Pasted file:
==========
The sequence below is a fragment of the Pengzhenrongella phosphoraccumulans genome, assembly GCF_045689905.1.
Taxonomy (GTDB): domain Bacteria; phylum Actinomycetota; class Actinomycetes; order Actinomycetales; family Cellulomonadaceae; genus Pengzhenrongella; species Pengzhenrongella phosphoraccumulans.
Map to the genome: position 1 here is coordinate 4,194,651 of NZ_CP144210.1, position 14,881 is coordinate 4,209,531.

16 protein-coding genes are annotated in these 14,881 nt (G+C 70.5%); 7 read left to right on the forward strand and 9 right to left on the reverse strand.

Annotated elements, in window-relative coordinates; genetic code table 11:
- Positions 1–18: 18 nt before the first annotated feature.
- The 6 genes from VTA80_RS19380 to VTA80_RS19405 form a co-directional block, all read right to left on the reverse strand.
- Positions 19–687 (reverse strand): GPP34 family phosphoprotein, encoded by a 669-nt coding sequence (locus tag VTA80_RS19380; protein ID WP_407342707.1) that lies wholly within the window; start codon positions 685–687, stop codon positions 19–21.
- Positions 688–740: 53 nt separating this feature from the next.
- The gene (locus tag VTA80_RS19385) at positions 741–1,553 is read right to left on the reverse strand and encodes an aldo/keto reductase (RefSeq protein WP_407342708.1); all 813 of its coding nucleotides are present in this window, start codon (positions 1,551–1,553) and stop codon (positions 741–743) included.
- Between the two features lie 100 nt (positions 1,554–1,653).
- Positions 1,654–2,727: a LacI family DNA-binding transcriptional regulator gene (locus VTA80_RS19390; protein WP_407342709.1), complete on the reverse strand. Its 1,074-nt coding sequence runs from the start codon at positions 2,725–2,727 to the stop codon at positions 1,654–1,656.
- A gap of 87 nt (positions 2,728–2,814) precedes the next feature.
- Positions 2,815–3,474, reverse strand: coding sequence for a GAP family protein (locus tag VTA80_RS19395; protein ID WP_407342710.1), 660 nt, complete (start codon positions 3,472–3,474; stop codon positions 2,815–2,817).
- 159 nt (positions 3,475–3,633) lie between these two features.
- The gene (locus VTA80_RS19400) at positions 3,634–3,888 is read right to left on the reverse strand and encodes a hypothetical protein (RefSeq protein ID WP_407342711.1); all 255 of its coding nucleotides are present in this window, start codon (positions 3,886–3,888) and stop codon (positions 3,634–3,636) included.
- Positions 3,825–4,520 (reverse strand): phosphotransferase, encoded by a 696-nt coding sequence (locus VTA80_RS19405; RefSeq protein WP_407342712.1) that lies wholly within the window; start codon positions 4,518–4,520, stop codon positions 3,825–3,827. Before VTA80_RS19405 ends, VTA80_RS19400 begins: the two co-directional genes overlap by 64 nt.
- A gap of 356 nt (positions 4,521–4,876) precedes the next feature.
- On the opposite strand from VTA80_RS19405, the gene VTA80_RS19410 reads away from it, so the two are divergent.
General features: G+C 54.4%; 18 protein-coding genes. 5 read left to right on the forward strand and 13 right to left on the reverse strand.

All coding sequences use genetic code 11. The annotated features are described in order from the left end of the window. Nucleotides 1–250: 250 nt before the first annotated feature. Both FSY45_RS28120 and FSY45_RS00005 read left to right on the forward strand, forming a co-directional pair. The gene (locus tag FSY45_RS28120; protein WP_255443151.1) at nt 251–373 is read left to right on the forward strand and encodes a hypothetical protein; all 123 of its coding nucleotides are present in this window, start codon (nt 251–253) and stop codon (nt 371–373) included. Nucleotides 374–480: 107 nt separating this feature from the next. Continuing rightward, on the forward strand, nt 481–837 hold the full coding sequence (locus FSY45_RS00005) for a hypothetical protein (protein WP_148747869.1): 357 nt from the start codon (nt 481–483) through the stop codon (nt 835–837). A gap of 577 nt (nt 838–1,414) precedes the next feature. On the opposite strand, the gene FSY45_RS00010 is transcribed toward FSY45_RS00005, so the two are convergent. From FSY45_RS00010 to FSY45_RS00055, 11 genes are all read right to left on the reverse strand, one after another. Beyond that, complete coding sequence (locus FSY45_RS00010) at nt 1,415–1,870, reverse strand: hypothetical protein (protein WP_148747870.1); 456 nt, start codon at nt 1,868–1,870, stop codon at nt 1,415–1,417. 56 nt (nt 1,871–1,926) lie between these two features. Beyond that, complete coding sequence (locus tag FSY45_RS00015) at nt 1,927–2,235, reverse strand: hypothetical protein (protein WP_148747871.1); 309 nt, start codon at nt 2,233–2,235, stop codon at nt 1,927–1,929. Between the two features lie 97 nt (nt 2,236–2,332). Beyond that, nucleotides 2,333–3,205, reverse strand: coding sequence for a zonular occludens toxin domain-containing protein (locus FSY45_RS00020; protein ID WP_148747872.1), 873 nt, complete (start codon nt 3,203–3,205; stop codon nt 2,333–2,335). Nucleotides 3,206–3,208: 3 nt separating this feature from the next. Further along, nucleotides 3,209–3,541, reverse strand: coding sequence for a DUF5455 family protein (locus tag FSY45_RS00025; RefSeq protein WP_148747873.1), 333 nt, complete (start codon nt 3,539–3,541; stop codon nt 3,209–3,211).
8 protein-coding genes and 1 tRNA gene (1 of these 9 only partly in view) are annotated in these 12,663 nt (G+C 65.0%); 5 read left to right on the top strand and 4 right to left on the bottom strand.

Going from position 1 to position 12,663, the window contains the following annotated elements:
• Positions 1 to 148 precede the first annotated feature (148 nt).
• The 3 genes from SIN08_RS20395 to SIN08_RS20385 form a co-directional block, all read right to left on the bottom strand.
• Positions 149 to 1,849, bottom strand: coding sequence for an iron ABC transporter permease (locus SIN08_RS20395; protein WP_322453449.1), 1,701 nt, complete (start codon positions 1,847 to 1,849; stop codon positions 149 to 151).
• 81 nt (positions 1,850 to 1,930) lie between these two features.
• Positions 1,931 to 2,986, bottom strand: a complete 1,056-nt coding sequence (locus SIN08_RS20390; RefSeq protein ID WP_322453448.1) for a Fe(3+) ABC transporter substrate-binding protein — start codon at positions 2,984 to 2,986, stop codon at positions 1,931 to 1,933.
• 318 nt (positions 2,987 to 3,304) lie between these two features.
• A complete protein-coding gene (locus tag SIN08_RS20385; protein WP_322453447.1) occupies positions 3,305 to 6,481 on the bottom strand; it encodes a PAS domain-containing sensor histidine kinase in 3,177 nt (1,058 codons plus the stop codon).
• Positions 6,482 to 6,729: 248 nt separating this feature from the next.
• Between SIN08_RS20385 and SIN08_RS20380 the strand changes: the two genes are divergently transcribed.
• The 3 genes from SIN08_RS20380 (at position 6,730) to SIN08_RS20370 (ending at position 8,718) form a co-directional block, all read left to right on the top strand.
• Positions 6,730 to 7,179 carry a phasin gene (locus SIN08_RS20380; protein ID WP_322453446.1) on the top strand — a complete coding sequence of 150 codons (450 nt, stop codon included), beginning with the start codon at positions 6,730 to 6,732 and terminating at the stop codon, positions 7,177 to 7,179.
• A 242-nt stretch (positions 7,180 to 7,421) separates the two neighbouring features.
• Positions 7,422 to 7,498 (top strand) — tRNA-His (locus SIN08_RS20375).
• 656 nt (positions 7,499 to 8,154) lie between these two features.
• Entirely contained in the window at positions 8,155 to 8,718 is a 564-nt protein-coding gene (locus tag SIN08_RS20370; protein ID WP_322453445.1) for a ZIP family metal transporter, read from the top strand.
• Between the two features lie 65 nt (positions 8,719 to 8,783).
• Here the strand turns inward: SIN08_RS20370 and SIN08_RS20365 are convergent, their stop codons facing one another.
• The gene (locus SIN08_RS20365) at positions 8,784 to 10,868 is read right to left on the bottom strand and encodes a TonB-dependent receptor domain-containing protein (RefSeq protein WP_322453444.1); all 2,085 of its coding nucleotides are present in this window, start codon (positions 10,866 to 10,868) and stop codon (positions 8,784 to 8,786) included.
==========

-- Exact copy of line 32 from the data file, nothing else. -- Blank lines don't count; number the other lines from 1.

• Between SIN08_RS20385 and SIN08_RS20380 the strand changes: the two genes are divergently transcribed.